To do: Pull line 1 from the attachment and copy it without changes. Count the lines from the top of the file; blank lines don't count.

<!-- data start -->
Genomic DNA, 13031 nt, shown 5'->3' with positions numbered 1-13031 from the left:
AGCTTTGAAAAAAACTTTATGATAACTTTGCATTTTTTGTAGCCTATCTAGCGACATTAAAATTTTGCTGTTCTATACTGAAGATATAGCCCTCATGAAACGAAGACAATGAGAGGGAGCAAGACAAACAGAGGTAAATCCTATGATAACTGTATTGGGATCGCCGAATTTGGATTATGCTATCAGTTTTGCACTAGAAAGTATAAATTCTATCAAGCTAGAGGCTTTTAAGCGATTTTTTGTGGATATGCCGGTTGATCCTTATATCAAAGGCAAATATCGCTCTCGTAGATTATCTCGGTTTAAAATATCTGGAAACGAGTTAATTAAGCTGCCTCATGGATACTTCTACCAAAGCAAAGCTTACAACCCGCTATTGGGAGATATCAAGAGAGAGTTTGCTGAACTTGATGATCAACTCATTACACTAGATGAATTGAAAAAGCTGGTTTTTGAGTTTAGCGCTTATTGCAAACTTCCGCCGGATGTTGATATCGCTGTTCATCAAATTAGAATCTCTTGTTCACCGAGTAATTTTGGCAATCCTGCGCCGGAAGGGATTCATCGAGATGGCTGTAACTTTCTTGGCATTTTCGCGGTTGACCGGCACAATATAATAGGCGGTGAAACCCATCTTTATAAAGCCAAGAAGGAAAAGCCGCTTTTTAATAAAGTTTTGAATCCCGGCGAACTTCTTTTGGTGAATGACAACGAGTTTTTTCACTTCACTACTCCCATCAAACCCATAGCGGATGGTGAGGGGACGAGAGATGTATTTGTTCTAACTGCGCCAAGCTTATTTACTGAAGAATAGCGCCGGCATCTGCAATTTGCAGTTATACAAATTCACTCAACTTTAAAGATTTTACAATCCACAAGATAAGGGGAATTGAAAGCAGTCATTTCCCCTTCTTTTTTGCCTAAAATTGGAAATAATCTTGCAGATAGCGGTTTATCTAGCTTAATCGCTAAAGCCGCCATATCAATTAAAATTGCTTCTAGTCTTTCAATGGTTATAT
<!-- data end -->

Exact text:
Genomic DNA, 13031 nt, shown 5'->3' with positions numbered 1-13031 from the left: